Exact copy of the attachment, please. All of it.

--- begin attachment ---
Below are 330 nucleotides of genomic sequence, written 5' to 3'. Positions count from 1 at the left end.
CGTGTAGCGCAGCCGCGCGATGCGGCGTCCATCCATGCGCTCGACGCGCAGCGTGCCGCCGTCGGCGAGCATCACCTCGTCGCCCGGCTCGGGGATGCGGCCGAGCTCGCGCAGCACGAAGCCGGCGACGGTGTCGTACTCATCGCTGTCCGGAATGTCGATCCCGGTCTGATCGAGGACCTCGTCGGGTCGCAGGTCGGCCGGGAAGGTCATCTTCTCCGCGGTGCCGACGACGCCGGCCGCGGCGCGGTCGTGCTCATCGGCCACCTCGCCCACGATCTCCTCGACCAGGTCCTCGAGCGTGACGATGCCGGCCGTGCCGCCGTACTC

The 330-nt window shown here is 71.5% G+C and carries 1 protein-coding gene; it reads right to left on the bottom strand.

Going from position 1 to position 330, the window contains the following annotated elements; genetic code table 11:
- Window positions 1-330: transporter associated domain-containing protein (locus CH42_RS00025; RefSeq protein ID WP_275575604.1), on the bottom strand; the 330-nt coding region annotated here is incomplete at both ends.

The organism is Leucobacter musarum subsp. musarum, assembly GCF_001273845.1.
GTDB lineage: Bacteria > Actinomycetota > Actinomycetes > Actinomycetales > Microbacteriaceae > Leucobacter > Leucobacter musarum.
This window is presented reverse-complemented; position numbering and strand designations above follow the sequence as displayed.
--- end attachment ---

Below are 330 nucleotides of genomic sequence, written 5' to 3'. Positions count from 1 at the left end.
CGTGTAGCGCAGCCGCGCGATGCGGCGTCCATCCATGCGCTCGACGCGCAGCGTGCCGCCGTCGGCGAGCATCACCTCGTCGCCCGGCTCGGGGATGCGGCCGAGCTCGCGCAGCACGAAGCCGGCGACGGTGTCGTACTCATCGCTGTCCGGAATGTCGATCCCGGTCTGATCGAGGACCTCGTCGGGTCGCAGGTCGGCCGGGAAGGTCATCTTCTCCGCGGTGCCGACGACGCCGGCCGCGGCGCGGTCGTGCTCATCGGCCACCTCGCCCACGATCTCCTCGACCAGGTCCTCGAGCGTGACGATGCCGGCCGTGCCGCCGTACTC

The 330-nt window shown here is 71.5% G+C and carries 1 protein-coding gene; it reads right to left on the bottom strand.

Going from position 1 to position 330, the window contains the following annotated elements; genetic code table 11:
- Window positions 1-330: transporter associated domain-containing protein (locus CH42_RS00025; RefSeq protein ID WP_275575604.1), on the bottom strand; the 330-nt coding region annotated here is incomplete at both ends.

The organism is Leucobacter musarum subsp. musarum, assembly GCF_001273845.1.
GTDB lineage: Bacteria > Actinomycetota > Actinomycetes > Actinomycetales > Microbacteriaceae > Leucobacter > Leucobacter musarum.
This window is presented reverse-complemented; position numbering and strand designations above follow the sequence as displayed.